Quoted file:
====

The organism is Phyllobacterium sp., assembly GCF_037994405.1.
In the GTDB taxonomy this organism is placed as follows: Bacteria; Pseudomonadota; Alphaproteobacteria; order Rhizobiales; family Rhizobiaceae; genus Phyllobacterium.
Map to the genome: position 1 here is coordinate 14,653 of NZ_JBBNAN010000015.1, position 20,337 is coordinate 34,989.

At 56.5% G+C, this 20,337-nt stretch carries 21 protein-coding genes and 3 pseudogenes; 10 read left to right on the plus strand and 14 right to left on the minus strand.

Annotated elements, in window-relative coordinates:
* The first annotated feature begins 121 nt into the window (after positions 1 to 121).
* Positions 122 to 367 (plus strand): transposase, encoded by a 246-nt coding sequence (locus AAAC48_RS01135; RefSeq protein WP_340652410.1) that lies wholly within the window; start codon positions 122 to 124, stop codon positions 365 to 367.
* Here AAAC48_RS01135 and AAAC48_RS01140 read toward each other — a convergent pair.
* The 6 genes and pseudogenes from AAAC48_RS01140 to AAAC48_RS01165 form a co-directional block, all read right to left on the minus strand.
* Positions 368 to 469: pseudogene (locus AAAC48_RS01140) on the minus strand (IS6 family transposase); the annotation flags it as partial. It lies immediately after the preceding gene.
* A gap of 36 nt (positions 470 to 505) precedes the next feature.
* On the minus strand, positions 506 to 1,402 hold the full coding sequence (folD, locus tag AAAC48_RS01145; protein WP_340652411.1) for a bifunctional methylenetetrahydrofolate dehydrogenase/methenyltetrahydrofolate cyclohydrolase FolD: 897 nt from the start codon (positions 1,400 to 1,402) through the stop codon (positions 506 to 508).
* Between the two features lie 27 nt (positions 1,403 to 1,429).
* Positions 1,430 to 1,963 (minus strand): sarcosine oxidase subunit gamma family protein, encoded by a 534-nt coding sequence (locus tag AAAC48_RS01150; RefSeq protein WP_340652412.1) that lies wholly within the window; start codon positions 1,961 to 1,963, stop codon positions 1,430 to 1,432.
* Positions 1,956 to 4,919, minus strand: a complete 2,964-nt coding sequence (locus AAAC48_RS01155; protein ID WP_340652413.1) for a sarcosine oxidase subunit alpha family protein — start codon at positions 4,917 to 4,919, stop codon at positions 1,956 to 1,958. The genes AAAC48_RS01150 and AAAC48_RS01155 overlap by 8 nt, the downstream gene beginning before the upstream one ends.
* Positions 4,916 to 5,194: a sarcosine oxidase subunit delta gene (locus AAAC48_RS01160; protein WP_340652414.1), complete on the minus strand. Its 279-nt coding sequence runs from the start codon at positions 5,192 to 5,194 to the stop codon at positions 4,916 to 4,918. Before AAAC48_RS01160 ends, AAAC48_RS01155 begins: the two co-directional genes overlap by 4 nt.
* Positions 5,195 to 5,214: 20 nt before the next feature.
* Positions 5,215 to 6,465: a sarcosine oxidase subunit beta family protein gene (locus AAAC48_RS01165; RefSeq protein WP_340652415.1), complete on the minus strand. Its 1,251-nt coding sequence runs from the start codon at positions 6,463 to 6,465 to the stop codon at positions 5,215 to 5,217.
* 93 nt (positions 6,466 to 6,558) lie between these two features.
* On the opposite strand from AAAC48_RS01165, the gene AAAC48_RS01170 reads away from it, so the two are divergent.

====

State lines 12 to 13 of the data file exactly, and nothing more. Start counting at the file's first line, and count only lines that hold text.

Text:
* On the minus strand, positions 506 to 1,402 hold the full coding sequence (folD, locus tag AAAC48_RS01145; protein WP_340652411.1) for a bifunctional methylenetetrahydrofolate dehydrogenase/methenyltetrahydrofolate cyclohydrolase FolD: 897 nt from the start codon (positions 1,400 to 1,402) through the stop codon (positions 506 to 508).
* Between the two features lie 27 nt (positions 1,403 to 1,429).